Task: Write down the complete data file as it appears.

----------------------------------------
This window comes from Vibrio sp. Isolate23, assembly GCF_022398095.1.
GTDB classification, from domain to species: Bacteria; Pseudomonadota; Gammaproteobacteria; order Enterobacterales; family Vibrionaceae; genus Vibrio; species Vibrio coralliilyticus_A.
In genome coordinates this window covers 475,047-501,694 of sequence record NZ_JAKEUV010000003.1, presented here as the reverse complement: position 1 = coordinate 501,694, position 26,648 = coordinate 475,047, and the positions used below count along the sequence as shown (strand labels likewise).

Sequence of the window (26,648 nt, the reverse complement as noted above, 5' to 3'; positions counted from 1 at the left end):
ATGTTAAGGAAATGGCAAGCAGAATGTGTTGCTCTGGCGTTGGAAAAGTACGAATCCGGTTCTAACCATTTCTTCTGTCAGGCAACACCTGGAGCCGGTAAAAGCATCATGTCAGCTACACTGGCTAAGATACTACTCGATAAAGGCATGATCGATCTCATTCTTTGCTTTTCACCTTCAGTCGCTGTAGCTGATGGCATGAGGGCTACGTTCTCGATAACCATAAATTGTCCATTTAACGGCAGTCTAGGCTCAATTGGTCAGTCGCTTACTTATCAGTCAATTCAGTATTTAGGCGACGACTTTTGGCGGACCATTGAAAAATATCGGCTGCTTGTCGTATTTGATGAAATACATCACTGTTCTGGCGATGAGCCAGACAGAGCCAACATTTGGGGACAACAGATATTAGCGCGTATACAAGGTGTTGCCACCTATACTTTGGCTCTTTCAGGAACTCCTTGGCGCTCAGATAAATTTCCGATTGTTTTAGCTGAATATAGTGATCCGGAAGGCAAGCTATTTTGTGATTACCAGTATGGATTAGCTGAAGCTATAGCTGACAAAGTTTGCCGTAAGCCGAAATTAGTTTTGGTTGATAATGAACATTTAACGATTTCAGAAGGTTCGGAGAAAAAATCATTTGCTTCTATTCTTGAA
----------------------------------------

This window comes from Vibrio sp. Isolate23, assembly GCF_022398095.1.
GTDB classification, from domain to species: Bacteria; Pseudomonadota; Gammaproteobacteria; order Enterobacterales; family Vibrionaceae; genus Vibrio; species Vibrio coralliilyticus_A.
In genome coordinates this window covers 475,047-501,694 of sequence record NZ_JAKEUV010000003.1, presented here as the reverse complement: position 1 = coordinate 501,694, position 26,648 = coordinate 475,047, and the positions used below count along the sequence as shown (strand labels likewise).

Sequence of the window (26,648 nt, the reverse complement as noted above, 5' to 3'; positions counted from 1 at the left end):
ATGTTAAGGAAATGGCAAGCAGAATGTGTTGCTCTGGCGTTGGAAAAGTACGAATCCGGTTCTAACCATTTCTTCTGTCAGGCAACACCTGGAGCCGGTAAAAGCATCATGTCAGCTACACTGGCTAAGATACTACTCGATAAAGGCATGATCGATCTCATTCTTTGCTTTTCACCTTCAGTCGCTGTAGCTGATGGCATGAGGGCTACGTTCTCGATAACCATAAATTGTCCATTTAACGGCAGTCTAGGCTCAATTGGTCAGTCGCTTACTTATCAGTCAATTCAGTATTTAGGCGACGACTTTTGGCGGACCATTGAAAAATATCGGCTGCTTGTCGTATTTGATGAAATACATCACTGTTCTGGCGATGAGCCAGACAGAGCCAACATTTGGGGACAACAGATATTAGCGCGTATACAAGGTGTTGCCACCTATACTTTGGCTCTTTCAGGAACTCCTTGGCGCTCAGATAAATTTCCGATTGTTTTAGCTGAATATAGTGATCCGGAAGGCAAGCTATTTTGTGATTACCAGTATGGATTAGCTGAAGCTATAGCTGACAAAGTTTGCCGTAAGCCGAAATTAGTTTTGGTTGATAATGAACATTTAACGATTTCAGAAGGTTCGGAGAAAAAATCATTTGCTTCTATTCTTGAA